Tuesday, February 16, 2016

PowerStash: Accelerating the Hunt with Elastic

Ever since I was a PowerShell Padawan, I've been told that proper output comes in the form of an object. But what do you do with those objects? You could write them to disk as comma-separated-values with the built-in Export-Csv cmdlet, or better yet as XML via Export-Clixml. However, when hunting in an enterprise network, collecting potentially millions of forensic artifacts, the scalability of CSV and XML diminishes quickly. What you really need, Chancho, is a pair of stretchy pants.

You've probably heard of the ELK stack: Elastic (formerly Elasticsearch), Logstash, and Kibana. Elastic being the NoSQL search engine, Logstash handling data insertion, and Kibana providing the web-based UI. As the title of this post entails, I've taken a PowerShell approach to replacing Logstash's functionality. While Logstash is great, it does have limitations. For example, to collect all of the event logs from a Windows domain you'd need to install a log forwarder on each machine to send their event logs to Logstash. Thankfully, PowerShell's built-in cmdlets for retrieving data coupled with Elastic's open-source nature has made the marriage of these two capabilities fairly straightforward. Not only that, but with PowerShell we can get so much more than event logs. Let's get started.

The first, and most important, thing is to configure an Elastic instance capable of handling the amount of data we're going to throw at it. There are plenty of write-ups on how to tune Elastic, so I won't write one here; I took my pointers directly from Brad Lhotsky's outline for a write-heavy configuration. Next we need to code, wait I already did that part (or at least started it) for you. Realistically, I've written a light binding for Elasticsearch.Net, but it is more than capable of stashing all the things. Please feel free to contribute to the project and expand the binding I've started.

Elasticsearch.Net provides access to all of Elastic's APIs, primarily in the form of a client that knows how to interact with an Elastic instance. All that really needs to be done is to instantiate a client that matches your Elastic configuration. There are a couple ways to do this with PowerStash via New-ElasticClient. Let's start simple.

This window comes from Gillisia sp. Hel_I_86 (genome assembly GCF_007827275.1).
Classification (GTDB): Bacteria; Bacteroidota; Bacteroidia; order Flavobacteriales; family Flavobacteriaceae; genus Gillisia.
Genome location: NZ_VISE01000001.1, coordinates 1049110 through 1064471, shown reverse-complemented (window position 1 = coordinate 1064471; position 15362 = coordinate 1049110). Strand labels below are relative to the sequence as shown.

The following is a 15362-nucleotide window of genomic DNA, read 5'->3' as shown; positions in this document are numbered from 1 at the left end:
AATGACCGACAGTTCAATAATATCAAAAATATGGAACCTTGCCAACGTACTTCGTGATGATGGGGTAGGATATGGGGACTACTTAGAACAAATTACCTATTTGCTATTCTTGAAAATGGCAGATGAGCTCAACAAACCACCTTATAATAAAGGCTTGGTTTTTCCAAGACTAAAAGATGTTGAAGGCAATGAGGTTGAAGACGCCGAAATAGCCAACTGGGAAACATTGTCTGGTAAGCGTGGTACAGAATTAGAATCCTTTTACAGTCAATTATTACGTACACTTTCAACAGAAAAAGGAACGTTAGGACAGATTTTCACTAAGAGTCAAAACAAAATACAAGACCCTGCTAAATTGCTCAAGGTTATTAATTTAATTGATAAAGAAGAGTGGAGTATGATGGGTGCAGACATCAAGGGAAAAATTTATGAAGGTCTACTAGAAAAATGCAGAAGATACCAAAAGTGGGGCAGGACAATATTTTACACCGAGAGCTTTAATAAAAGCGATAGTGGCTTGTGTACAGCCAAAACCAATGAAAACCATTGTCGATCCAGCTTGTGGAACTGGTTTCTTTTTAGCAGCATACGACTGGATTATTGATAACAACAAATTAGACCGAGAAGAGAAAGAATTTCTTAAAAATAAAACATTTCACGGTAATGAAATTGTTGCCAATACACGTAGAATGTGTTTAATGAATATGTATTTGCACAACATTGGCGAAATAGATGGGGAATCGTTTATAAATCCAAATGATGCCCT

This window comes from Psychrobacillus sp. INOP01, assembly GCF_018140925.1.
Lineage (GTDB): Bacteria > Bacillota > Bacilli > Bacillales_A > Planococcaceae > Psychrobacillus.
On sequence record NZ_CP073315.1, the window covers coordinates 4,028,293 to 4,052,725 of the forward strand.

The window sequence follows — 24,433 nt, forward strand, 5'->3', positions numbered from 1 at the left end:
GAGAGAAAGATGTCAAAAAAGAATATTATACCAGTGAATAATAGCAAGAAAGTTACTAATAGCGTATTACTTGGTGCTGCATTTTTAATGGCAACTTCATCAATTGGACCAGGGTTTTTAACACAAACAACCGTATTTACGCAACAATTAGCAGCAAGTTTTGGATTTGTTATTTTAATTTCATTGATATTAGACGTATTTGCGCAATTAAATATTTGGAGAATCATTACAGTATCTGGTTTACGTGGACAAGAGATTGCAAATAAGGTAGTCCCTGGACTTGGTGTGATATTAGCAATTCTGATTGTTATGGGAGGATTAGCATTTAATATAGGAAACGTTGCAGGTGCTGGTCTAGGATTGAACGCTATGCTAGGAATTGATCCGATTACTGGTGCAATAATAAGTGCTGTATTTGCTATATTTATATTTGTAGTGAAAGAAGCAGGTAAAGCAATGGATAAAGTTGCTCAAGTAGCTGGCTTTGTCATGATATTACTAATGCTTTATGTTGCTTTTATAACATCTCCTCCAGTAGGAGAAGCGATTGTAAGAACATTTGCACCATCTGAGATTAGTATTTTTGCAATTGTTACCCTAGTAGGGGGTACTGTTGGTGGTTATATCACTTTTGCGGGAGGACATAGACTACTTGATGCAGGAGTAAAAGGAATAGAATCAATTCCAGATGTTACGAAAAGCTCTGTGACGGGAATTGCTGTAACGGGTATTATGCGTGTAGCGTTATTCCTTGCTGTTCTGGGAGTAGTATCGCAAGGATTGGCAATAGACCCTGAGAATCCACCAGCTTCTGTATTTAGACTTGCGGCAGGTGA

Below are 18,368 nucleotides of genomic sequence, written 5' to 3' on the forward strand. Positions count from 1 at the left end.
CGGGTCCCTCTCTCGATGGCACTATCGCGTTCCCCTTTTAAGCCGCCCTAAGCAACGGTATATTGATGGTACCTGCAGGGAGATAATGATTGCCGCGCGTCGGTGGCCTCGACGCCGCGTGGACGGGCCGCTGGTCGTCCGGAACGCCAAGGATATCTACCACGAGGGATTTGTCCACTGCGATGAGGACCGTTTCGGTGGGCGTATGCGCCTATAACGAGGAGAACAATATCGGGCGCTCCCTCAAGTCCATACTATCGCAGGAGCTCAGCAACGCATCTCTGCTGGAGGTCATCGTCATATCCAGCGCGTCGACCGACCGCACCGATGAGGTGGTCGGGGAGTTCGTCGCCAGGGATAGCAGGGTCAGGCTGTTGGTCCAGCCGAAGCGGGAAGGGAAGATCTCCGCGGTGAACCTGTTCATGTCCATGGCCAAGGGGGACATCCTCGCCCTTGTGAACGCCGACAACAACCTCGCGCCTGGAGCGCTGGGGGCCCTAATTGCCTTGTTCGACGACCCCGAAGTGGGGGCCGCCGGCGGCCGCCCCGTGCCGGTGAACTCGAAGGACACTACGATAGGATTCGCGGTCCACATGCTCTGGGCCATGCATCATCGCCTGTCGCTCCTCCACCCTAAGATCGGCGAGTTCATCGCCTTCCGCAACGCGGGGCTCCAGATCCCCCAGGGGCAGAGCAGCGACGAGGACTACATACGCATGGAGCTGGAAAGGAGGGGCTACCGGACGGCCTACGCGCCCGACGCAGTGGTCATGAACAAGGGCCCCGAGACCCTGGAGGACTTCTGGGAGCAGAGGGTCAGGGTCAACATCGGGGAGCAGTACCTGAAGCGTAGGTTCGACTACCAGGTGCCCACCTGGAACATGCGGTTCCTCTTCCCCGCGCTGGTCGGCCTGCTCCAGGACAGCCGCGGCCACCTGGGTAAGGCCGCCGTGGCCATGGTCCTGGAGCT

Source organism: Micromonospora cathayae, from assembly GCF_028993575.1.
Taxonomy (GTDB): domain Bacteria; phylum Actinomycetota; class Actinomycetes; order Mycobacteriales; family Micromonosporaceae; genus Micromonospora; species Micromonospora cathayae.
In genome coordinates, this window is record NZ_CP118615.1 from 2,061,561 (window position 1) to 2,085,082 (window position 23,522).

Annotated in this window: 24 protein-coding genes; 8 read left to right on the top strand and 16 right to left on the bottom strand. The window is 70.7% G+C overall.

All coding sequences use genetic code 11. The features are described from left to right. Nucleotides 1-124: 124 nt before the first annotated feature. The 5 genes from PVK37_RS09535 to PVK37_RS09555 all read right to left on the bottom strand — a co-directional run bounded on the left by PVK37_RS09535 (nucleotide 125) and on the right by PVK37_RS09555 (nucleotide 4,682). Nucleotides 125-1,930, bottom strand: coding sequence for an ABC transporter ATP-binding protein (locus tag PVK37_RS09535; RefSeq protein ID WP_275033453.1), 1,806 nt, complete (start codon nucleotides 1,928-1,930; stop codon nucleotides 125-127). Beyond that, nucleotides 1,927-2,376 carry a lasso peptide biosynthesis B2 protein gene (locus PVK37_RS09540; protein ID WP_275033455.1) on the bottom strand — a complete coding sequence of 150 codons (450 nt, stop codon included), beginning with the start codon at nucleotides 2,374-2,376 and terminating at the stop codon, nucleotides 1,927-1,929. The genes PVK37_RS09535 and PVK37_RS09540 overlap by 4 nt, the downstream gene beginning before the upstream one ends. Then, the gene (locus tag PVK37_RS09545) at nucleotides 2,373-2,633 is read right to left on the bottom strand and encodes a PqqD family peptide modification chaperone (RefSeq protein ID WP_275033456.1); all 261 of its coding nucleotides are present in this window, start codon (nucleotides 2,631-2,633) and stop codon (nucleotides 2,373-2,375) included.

For a more complex configuration, start by creating a connection pool, which feeds into a connection configuration, and finally into a fully configured client.

To index a lot of information quickly, Elastic's Bulk API is paramount and used exclusively in PowerStash since it can index a single object/document, or many. To use the Bulk API, object's being indexed into Elastic need to be converted into the proper format using New-BulkIndexRequest. Conversion is a pretty short order, thanks to PowerShell's ConvertTo-Json cmdlet, as illustrated below.

Weaving these pieces together results in a scalable replacement for writing objects to disk with Export-Csv/Clixml... Export-Elastic. Which I've written to work similarly to the aforementioned exporters.

For objects to be indexed correctly they need to have a few specific properties. Elastic has date/time formats that must be used; so if your objects have any [DateTime] properties, they need to be converted. Additionally, every object being indexed needs to have a uuid "Id" property; in Windows that's a guid. To let PowerStash handle the indexing, every object also needs to have a DateCreated property and a TypeName. I've applied these changes to the Win32_NTLogEvent object below.

One of the awesome things about Elastic is its type inference, but in testing I found that it's best to create an index template so Elastic knows explicitly what your objects' types are. An index template is a simple JSON representation that needs to be sent to Elastic, as follows.

The only thing left to do is ramp up the data collection for stress-testing. I've gotten pretty good throughput, ~18k objects per minute, by running the collection in a separate runspace and exporting objects to Elastic on the main thread as data is returned. I've provided the functionality to do this via Invoke-Powerstash. I'd love for you to test this for yourself and report back how well it worked, or if it's failing. Combining PowerStash with a tool like CimSweep has the potential to bring enterprise hunting to a manageable level.

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